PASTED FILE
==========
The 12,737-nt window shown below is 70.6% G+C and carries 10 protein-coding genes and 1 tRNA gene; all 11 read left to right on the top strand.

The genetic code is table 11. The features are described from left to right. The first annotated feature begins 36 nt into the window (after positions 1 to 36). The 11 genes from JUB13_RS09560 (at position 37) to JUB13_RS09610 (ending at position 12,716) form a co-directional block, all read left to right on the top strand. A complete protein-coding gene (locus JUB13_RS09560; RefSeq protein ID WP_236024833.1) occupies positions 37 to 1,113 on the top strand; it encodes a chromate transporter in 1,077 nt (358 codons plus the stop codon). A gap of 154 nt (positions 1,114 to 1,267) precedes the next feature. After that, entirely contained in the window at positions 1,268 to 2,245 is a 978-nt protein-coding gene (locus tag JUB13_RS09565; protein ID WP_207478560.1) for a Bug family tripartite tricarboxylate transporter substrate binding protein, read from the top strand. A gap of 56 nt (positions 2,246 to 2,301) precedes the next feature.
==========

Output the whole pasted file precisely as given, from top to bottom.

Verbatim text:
The 12,737-nt window shown below is 70.6% G+C and carries 10 protein-coding genes and 1 tRNA gene; all 11 read left to right on the top strand.

The genetic code is table 11. The features are described from left to right. The first annotated feature begins 36 nt into the window (after positions 1 to 36). The 11 genes from JUB13_RS09560 (at position 37) to JUB13_RS09610 (ending at position 12,716) form a co-directional block, all read left to right on the top strand. A complete protein-coding gene (locus JUB13_RS09560; RefSeq protein ID WP_236024833.1) occupies positions 37 to 1,113 on the top strand; it encodes a chromate transporter in 1,077 nt (358 codons plus the stop codon). A gap of 154 nt (positions 1,114 to 1,267) precedes the next feature. After that, entirely contained in the window at positions 1,268 to 2,245 is a 978-nt protein-coding gene (locus tag JUB13_RS09565; protein ID WP_207478560.1) for a Bug family tripartite tricarboxylate transporter substrate binding protein, read from the top strand. A gap of 56 nt (positions 2,246 to 2,301) precedes the next feature.